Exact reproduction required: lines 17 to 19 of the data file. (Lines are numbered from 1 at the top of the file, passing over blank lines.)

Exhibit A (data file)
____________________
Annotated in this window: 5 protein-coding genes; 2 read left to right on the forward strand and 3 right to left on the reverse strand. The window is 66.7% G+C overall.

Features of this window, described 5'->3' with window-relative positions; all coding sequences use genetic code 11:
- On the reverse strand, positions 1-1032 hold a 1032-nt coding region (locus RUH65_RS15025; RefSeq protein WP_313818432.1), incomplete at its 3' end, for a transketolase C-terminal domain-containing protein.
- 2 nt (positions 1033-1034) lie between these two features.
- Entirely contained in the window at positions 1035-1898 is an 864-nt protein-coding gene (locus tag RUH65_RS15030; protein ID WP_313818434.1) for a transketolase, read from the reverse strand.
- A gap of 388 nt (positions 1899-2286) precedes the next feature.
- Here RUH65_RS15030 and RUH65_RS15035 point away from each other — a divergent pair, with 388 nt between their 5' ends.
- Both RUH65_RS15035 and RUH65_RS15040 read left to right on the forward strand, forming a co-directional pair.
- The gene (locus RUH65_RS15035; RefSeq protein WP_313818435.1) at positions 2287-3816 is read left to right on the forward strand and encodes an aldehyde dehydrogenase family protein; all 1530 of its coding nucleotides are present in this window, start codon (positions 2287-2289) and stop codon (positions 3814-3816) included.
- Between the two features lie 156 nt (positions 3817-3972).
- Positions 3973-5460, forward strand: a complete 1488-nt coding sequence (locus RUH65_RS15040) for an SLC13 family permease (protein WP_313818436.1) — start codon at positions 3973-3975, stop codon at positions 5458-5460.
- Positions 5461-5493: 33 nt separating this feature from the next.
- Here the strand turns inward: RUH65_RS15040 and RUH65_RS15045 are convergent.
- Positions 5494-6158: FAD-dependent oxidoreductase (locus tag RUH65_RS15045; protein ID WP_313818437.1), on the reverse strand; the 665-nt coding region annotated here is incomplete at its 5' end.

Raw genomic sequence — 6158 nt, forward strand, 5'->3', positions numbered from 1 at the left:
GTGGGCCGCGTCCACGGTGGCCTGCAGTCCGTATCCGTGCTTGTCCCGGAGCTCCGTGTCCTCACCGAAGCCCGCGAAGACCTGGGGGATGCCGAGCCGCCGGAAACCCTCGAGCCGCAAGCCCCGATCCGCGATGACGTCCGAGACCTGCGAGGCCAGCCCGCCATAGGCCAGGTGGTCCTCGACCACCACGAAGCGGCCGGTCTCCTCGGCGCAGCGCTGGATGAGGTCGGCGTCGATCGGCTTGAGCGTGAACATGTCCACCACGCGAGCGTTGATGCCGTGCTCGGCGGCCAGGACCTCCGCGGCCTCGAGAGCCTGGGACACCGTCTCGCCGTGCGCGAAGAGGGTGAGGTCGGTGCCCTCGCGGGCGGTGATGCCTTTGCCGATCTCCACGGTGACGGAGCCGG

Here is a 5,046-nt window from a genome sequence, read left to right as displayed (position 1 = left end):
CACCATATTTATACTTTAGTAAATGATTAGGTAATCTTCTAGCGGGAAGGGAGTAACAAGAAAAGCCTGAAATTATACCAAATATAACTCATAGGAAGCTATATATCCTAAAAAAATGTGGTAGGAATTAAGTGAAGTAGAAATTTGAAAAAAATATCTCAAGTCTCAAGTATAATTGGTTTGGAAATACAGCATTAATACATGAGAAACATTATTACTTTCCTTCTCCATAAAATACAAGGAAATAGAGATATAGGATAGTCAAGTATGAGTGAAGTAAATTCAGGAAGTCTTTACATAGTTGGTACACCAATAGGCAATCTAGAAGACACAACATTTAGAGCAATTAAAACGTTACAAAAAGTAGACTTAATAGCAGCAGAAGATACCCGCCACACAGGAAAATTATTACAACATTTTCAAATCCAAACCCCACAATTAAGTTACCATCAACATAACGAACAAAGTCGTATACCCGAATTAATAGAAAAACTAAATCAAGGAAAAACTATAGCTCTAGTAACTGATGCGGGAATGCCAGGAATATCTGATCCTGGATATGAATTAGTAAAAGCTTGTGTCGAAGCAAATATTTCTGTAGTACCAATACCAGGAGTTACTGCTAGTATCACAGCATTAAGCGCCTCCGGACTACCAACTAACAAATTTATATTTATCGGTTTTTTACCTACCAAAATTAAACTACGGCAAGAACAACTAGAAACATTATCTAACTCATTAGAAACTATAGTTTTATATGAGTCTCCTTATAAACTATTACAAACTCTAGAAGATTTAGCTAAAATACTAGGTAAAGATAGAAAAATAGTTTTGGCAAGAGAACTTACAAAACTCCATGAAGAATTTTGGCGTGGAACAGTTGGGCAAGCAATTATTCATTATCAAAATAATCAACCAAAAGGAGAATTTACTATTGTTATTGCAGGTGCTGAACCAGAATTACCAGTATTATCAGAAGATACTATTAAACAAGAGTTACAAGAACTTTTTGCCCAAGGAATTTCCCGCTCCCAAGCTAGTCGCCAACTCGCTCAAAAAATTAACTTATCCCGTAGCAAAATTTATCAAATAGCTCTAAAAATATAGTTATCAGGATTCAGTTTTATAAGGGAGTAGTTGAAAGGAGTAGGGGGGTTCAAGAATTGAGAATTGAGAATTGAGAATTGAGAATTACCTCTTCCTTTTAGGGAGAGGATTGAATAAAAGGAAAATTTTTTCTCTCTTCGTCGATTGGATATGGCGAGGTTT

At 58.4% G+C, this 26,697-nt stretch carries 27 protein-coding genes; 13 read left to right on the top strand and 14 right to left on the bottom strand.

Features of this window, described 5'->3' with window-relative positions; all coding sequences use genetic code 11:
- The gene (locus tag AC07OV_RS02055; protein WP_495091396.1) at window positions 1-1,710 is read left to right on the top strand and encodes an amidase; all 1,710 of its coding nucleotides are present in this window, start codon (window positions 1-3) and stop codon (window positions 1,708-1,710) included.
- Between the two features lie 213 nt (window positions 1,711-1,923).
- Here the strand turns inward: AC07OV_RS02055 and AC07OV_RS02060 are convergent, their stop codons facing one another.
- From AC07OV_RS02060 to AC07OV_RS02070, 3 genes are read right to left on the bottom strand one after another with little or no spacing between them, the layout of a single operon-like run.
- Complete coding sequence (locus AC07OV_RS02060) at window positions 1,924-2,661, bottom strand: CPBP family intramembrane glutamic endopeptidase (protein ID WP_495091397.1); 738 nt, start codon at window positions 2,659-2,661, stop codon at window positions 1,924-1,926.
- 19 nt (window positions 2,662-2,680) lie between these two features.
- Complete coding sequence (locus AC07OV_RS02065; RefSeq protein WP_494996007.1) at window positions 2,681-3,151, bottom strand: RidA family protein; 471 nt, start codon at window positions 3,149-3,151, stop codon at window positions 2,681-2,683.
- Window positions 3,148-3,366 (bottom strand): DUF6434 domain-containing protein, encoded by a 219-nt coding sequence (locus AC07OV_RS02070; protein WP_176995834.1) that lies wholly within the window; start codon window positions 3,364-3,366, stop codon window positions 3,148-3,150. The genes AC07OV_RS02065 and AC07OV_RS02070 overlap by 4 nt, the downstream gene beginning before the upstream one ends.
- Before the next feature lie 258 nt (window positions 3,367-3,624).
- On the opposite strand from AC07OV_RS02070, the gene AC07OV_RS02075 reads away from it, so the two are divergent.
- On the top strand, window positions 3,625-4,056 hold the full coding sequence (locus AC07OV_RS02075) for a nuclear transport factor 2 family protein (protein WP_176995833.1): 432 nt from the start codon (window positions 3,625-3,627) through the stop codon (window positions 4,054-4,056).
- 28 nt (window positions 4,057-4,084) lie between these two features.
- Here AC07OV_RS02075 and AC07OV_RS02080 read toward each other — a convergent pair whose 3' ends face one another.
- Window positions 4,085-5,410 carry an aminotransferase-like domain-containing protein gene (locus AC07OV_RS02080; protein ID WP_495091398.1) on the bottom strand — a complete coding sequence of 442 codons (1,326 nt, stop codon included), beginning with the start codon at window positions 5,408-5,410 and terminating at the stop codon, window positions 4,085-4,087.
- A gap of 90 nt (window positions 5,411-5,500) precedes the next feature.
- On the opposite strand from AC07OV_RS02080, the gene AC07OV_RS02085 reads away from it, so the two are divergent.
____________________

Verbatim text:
Here is a 5,046-nt window from a genome sequence, read left to right as displayed (position 1 = left end):
CACCATATTTATACTTTAGTAAATGATTAGGTAATCTTCTAGCGGGAAGGGAGTAACAAGAAAAGCCTGAAATTATACCAAATATAACTCATAGGAAGCTATATATCCTAAAAAAATGTGGTAGGAATTAAGTGAAGTAGAAATTTGAAAAAAATATCTCAAGTCTCAAGTATAATTGGTTTGGAAATACAGCATTAATACATGAGAAACATTATTACTTTCCTTCTCCATAAAATACAAGGAAATAGAGATATAGGATAGTCAAGTATGAGTGAAGTAAATTCAGGAAGTCTTTACATAGTTGGTACACCAATAGGCAATCTAGAAGACACAACATTTAGAGCAATTAAAACGTTACAAAAAGTAGACTTAATAGCAGCAGAAGATACCCGCCACACAGGAAAATTATTACAACATTTTCAAATCCAAACCCCACAATTAAGTTACCATCAACATAACGAACAAAGTCGTATACCCGAATTAATAGAAAAACTAAATCAAGGAAAAACTATAGCTCTAGTAACTGATGCGGGAATGCCAGGAATATCTGATCCTGGATATGAATTAGTAAAAGCTTGTGTCGAAGCAAATATTTCTGTAGTACCAATACCAGGAGTTACTGCTAGTATCACAGCATTAAGCGCCTCCGGACTACCAACTAACAAATTTATATTTATCGGTTTTTTACCTACCAAAATTAAACTACGGCAAGAACAACTAGAAACATTATCTAACTCATTAGAAACTATAGTTTTATATGAGTCTCCTTATAAACTATTACAAACTCTAGAAGATTTAGCTAAAATACTAGGTAAAGATAGAAAAATAGTTTTGGCAAGAGAACTTACAAAACTCCATGAAGAATTTTGGCGTGGAACAGTTGGGCAAGCAATTATTCATTATCAAAATAATCAACCAAAAGGAGAATTTACTATTGTTATTGCAGGTGCTGAACCAGAATTACCAGTATTATCAGAAGATACTATTAAACAAGAGTTACAAGAACTTTTTGCCCAAGGAATTTCCCGCTCCCAAGCTAGTCGCCAACTCGCTCAAAAAATTAACTTATCCCGTAGCAAAATTTATCAAATAGCTCTAAAAATATAGTTATCAGGATTCAGTTTTATAAGGGAGTAGTTGAAAGGAGTAGGGGGGTTCAAGAATTGAGAATTGAGAATTGAGAATTGAGAATTACCTCTTCCTTTTAGGGAGAGGATTGAATAAAAGGAAAATTTTTTCTCTCTTCGTCGATTGGATATGGCGAGGTTT

At 58.4% G+C, this 26,697-nt stretch carries 27 protein-coding genes; 13 read left to right on the top strand and 14 right to left on the bottom strand.